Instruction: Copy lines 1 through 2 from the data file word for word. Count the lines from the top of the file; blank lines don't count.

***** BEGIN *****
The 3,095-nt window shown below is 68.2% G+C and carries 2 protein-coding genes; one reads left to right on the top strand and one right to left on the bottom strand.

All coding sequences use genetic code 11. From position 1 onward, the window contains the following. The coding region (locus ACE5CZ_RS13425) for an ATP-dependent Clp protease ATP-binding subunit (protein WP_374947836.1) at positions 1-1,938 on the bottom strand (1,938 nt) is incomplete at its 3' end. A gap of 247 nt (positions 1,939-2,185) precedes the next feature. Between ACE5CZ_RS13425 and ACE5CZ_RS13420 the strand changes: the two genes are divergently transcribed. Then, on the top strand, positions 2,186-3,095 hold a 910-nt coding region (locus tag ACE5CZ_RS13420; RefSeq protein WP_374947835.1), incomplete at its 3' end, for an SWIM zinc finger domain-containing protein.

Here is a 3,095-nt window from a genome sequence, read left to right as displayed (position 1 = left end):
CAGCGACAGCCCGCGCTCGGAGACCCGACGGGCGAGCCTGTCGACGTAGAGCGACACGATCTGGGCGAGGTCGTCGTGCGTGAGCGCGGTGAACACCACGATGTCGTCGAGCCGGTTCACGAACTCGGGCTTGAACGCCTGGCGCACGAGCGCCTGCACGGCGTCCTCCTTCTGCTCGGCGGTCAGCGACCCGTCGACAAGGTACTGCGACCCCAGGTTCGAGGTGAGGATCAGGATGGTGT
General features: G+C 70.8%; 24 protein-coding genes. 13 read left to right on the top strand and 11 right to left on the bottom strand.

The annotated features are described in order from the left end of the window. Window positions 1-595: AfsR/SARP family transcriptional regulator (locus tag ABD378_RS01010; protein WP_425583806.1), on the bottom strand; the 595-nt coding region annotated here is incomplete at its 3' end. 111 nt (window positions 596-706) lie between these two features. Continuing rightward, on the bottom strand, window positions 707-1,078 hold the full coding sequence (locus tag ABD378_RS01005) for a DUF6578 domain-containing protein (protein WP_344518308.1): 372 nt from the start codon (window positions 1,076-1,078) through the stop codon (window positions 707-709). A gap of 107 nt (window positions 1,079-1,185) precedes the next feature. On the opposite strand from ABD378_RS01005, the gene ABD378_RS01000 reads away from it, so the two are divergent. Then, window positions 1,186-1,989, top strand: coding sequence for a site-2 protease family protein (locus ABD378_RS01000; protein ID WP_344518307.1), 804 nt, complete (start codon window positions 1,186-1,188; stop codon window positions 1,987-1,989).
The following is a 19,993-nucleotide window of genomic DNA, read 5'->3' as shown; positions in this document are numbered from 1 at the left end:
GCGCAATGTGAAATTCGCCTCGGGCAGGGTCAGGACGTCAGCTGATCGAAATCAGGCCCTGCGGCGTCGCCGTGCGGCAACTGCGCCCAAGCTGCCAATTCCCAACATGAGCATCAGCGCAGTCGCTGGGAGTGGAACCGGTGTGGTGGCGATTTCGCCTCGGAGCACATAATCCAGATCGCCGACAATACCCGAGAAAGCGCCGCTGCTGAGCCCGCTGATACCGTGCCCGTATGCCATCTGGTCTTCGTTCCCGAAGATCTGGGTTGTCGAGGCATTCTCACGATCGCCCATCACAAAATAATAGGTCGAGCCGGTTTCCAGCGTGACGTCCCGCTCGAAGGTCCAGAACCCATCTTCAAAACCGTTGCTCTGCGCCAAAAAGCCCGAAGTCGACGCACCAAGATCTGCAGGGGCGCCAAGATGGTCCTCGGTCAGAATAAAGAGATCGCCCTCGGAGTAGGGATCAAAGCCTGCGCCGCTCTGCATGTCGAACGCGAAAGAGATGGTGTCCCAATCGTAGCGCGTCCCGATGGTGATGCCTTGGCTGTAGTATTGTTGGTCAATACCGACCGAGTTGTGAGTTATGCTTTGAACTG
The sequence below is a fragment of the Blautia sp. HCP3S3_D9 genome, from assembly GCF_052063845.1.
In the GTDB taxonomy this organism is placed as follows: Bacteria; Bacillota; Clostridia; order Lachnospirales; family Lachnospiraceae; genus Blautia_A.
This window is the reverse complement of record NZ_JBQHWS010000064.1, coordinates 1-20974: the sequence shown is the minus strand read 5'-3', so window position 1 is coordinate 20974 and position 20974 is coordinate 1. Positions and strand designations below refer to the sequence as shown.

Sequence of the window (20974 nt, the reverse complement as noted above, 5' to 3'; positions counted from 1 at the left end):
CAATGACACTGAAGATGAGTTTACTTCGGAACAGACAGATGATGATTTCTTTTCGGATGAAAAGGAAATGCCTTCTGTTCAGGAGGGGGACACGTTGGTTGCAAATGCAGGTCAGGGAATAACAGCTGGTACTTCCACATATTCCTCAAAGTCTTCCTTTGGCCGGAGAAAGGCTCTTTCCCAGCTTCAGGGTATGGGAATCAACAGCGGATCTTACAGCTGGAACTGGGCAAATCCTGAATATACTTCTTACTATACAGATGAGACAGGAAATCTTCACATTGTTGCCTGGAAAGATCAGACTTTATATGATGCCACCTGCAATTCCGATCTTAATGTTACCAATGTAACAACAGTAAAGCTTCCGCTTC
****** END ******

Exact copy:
The 3,095-nt window shown below is 68.2% G+C and carries 2 protein-coding genes; one reads left to right on the top strand and one right to left on the bottom strand.

All coding sequences use genetic code 11. From position 1 onward, the window contains the following. The coding region (locus ACE5CZ_RS13425) for an ATP-dependent Clp protease ATP-binding subunit (protein WP_374947836.1) at positions 1-1,938 on the bottom strand (1,938 nt) is incomplete at its 3' end. A gap of 247 nt (positions 1,939-2,185) precedes the next feature. Between ACE5CZ_RS13425 and ACE5CZ_RS13420 the strand changes: the two genes are divergently transcribed. Then, on the top strand, positions 2,186-3,095 hold a 910-nt coding region (locus tag ACE5CZ_RS13420; RefSeq protein WP_374947835.1), incomplete at its 3' end, for an SWIM zinc finger domain-containing protein.